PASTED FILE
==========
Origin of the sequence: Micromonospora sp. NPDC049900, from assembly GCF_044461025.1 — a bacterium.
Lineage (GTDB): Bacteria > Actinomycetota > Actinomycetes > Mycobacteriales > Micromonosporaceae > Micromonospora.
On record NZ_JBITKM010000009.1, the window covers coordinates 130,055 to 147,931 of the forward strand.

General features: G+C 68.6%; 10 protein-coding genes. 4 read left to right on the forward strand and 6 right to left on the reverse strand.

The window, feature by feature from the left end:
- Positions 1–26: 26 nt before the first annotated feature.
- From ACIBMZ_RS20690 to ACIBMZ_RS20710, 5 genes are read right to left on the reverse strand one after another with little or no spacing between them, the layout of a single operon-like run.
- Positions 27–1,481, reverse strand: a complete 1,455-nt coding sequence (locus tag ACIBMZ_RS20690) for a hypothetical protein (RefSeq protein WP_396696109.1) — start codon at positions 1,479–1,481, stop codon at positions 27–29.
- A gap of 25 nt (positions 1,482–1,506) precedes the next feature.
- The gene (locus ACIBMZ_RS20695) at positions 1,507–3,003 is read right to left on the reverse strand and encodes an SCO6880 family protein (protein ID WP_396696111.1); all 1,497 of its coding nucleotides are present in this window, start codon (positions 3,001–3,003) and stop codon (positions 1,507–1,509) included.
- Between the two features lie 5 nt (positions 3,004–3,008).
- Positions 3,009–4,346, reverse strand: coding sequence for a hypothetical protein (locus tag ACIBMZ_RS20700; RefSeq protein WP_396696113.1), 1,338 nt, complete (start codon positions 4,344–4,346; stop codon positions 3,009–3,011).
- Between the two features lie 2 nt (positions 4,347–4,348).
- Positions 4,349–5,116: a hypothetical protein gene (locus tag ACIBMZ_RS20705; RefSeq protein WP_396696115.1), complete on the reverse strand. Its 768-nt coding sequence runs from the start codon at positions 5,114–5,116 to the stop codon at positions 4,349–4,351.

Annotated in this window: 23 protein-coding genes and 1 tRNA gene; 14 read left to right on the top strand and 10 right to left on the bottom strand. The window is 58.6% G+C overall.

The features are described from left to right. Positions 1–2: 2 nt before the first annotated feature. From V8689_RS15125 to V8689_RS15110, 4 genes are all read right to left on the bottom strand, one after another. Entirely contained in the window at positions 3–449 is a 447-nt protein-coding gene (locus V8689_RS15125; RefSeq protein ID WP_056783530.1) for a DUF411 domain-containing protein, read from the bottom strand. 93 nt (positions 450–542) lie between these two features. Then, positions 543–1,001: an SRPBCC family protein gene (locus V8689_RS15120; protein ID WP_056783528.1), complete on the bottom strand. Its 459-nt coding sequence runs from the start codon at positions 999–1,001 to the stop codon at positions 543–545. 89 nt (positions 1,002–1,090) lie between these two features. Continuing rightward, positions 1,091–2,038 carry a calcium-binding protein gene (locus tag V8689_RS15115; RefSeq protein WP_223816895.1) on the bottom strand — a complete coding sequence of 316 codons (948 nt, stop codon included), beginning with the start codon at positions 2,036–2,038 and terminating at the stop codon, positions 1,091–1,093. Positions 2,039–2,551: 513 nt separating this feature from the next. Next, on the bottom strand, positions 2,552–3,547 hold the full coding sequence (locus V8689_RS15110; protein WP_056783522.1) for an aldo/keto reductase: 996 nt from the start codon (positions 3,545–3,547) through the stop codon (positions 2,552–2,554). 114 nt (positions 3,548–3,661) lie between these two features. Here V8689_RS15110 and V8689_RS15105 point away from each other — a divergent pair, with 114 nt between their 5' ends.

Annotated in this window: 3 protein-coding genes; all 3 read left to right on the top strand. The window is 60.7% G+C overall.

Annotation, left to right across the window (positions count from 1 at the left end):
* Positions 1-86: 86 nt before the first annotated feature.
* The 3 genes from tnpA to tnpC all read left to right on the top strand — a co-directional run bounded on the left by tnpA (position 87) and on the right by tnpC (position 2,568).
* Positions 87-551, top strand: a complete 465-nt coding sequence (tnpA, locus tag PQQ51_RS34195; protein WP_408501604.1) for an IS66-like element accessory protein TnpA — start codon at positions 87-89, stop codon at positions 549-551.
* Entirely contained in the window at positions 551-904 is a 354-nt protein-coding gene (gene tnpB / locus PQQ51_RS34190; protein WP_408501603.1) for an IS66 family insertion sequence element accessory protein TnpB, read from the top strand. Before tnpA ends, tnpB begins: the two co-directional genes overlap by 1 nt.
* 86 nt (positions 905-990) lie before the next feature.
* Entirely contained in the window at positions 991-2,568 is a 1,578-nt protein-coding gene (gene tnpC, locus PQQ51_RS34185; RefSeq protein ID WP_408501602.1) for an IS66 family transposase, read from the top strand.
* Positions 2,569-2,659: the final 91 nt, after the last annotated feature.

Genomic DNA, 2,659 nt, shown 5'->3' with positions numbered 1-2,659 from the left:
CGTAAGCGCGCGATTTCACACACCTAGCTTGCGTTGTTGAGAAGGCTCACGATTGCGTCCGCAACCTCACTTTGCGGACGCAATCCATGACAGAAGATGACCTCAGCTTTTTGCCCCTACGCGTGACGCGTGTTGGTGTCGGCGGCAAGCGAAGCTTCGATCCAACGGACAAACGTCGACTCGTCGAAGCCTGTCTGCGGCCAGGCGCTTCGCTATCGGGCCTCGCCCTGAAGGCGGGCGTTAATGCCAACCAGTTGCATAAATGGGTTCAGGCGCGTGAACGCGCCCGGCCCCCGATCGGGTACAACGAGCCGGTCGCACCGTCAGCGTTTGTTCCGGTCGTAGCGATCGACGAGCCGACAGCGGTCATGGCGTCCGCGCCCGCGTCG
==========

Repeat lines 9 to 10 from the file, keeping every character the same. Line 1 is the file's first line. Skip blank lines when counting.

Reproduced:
- A gap of 25 nt (positions 1,482–1,506) precedes the next feature.
- The gene (locus ACIBMZ_RS20695) at positions 1,507–3,003 is read right to left on the reverse strand and encodes an SCO6880 family protein (protein ID WP_396696111.1); all 1,497 of its coding nucleotides are present in this window, start codon (positions 3,001–3,003) and stop codon (positions 1,507–1,509) included.